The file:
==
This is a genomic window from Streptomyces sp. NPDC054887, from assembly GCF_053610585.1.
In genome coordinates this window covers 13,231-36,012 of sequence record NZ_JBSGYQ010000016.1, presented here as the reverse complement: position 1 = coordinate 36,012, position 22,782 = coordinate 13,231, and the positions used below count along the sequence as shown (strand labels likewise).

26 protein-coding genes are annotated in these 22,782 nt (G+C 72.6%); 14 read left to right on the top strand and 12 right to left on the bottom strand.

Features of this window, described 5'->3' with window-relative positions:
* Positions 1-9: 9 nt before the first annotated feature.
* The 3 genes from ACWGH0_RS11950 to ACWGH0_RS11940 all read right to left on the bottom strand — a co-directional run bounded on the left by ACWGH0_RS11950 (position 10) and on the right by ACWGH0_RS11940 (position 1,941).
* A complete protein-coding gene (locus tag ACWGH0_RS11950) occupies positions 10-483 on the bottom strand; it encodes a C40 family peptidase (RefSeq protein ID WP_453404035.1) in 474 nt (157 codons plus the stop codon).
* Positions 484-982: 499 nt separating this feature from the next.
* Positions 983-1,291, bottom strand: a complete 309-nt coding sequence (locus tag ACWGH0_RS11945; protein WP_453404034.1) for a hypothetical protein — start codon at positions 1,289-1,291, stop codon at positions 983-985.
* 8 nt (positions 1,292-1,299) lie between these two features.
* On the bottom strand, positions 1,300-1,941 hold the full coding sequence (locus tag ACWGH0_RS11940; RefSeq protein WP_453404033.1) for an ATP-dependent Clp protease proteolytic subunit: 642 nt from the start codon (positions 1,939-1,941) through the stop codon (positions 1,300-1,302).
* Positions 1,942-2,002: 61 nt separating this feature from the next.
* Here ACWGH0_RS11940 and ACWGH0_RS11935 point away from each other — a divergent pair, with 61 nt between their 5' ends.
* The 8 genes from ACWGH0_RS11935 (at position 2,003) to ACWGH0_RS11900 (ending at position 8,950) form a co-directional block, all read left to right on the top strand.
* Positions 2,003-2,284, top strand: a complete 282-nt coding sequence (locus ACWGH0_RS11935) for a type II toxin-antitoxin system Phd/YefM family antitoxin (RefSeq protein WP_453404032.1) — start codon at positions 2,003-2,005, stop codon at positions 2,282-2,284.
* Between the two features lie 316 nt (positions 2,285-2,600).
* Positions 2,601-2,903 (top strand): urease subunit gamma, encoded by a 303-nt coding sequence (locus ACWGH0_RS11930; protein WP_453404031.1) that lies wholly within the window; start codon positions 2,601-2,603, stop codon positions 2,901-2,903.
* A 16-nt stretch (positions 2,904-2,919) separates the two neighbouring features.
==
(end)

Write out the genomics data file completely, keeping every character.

This is a genomic window from Streptomyces sp. NPDC054887, from assembly GCF_053610585.1.
In genome coordinates this window covers 13,231-36,012 of sequence record NZ_JBSGYQ010000016.1, presented here as the reverse complement: position 1 = coordinate 36,012, position 22,782 = coordinate 13,231, and the positions used below count along the sequence as shown (strand labels likewise).

26 protein-coding genes are annotated in these 22,782 nt (G+C 72.6%); 14 read left to right on the top strand and 12 right to left on the bottom strand.

Features of this window, described 5'->3' with window-relative positions:
* Positions 1-9: 9 nt before the first annotated feature.
* The 3 genes from ACWGH0_RS11950 to ACWGH0_RS11940 all read right to left on the bottom strand — a co-directional run bounded on the left by ACWGH0_RS11950 (position 10) and on the right by ACWGH0_RS11940 (position 1,941).
* A complete protein-coding gene (locus tag ACWGH0_RS11950) occupies positions 10-483 on the bottom strand; it encodes a C40 family peptidase (RefSeq protein ID WP_453404035.1) in 474 nt (157 codons plus the stop codon).
* Positions 484-982: 499 nt separating this feature from the next.
* Positions 983-1,291, bottom strand: a complete 309-nt coding sequence (locus tag ACWGH0_RS11945; protein WP_453404034.1) for a hypothetical protein — start codon at positions 1,289-1,291, stop codon at positions 983-985.
* 8 nt (positions 1,292-1,299) lie between these two features.
* On the bottom strand, positions 1,300-1,941 hold the full coding sequence (locus tag ACWGH0_RS11940; RefSeq protein WP_453404033.1) for an ATP-dependent Clp protease proteolytic subunit: 642 nt from the start codon (positions 1,939-1,941) through the stop codon (positions 1,300-1,302).
* Positions 1,942-2,002: 61 nt separating this feature from the next.
* Here ACWGH0_RS11940 and ACWGH0_RS11935 point away from each other — a divergent pair, with 61 nt between their 5' ends.
* The 8 genes from ACWGH0_RS11935 (at position 2,003) to ACWGH0_RS11900 (ending at position 8,950) form a co-directional block, all read left to right on the top strand.
* Positions 2,003-2,284, top strand: a complete 282-nt coding sequence (locus ACWGH0_RS11935) for a type II toxin-antitoxin system Phd/YefM family antitoxin (RefSeq protein WP_453404032.1) — start codon at positions 2,003-2,005, stop codon at positions 2,282-2,284.
* Between the two features lie 316 nt (positions 2,285-2,600).
* Positions 2,601-2,903 (top strand): urease subunit gamma, encoded by a 303-nt coding sequence (locus ACWGH0_RS11930; protein WP_453404031.1) that lies wholly within the window; start codon positions 2,601-2,603, stop codon positions 2,901-2,903.
* A 16-nt stretch (positions 2,904-2,919) separates the two neighbouring features.